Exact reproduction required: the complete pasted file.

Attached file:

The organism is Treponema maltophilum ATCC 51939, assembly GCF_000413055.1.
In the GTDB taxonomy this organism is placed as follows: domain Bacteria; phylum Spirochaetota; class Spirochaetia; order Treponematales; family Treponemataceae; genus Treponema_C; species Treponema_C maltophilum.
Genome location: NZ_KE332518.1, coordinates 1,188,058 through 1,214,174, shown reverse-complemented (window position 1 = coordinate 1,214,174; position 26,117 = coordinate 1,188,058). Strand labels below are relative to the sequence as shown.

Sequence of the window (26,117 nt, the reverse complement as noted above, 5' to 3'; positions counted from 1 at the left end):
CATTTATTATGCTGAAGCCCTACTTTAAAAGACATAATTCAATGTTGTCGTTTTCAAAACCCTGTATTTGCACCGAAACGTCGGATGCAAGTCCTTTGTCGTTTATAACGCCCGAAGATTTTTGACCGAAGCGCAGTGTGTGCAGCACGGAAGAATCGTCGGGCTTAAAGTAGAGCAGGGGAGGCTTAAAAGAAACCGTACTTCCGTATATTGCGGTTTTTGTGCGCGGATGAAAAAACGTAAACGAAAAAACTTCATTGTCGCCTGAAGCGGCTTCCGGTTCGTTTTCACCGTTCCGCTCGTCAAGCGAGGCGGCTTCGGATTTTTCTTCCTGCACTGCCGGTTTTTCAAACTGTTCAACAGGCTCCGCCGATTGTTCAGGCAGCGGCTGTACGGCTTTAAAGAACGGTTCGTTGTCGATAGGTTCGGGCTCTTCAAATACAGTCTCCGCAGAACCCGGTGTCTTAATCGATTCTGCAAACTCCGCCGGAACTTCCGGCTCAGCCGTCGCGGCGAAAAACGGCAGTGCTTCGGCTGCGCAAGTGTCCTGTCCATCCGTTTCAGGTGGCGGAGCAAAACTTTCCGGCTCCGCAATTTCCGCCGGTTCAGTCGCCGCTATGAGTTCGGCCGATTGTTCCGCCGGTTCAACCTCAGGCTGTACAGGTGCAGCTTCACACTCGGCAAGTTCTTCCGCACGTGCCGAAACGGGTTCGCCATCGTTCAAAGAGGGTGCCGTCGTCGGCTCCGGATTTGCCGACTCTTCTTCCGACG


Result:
The organism is Treponema maltophilum ATCC 51939, assembly GCF_000413055.1.
In the GTDB taxonomy this organism is placed as follows: domain Bacteria; phylum Spirochaetota; class Spirochaetia; order Treponematales; family Treponemataceae; genus Treponema_C; species Treponema_C maltophilum.
Genome location: NZ_KE332518.1, coordinates 1,188,058 through 1,214,174, shown reverse-complemented (window position 1 = coordinate 1,214,174; position 26,117 = coordinate 1,188,058). Strand labels below are relative to the sequence as shown.

Sequence of the window (26,117 nt, the reverse complement as noted above, 5' to 3'; positions counted from 1 at the left end):
CATTTATTATGCTGAAGCCCTACTTTAAAAGACATAATTCAATGTTGTCGTTTTCAAAACCCTGTATTTGCACCGAAACGTCGGATGCAAGTCCTTTGTCGTTTATAACGCCCGAAGATTTTTGACCGAAGCGCAGTGTGTGCAGCACGGAAGAATCGTCGGGCTTAAAGTAGAGCAGGGGAGGCTTAAAAGAAACCGTACTTCCGTATATTGCGGTTTTTGTGCGCGGATGAAAAAACGTAAACGAAAAAACTTCATTGTCGCCTGAAGCGGCTTCCGGTTCGTTTTCACCGTTCCGCTCGTCAAGCGAGGCGGCTTCGGATTTTTCTTCCTGCACTGCCGGTTTTTCAAACTGTTCAACAGGCTCCGCCGATTGTTCAGGCAGCGGCTGTACGGCTTTAAAGAACGGTTCGTTGTCGATAGGTTCGGGCTCTTCAAATACAGTCTCCGCAGAACCCGGTGTCTTAATCGATTCTGCAAACTCCGCCGGAACTTCCGGCTCAGCCGTCGCGGCGAAAAACGGCAGTGCTTCGGCTGCGCAAGTGTCCTGTCCATCCGTTTCAGGTGGCGGAGCAAAACTTTCCGGCTCCGCAATTTCCGCCGGTTCAGTCGCCGCTATGAGTTCGGCCGATTGTTCCGCCGGTTCAACCTCAGGCTGTACAGGTGCAGCTTCACACTCGGCAAGTTCTTCCGCACGTGCCGAAACGGGTTCGCCATCGTTCAAAGAGGGTGCCGTCGTCGGCTCCGGATTTGCCGACTCTTCTTCCGACG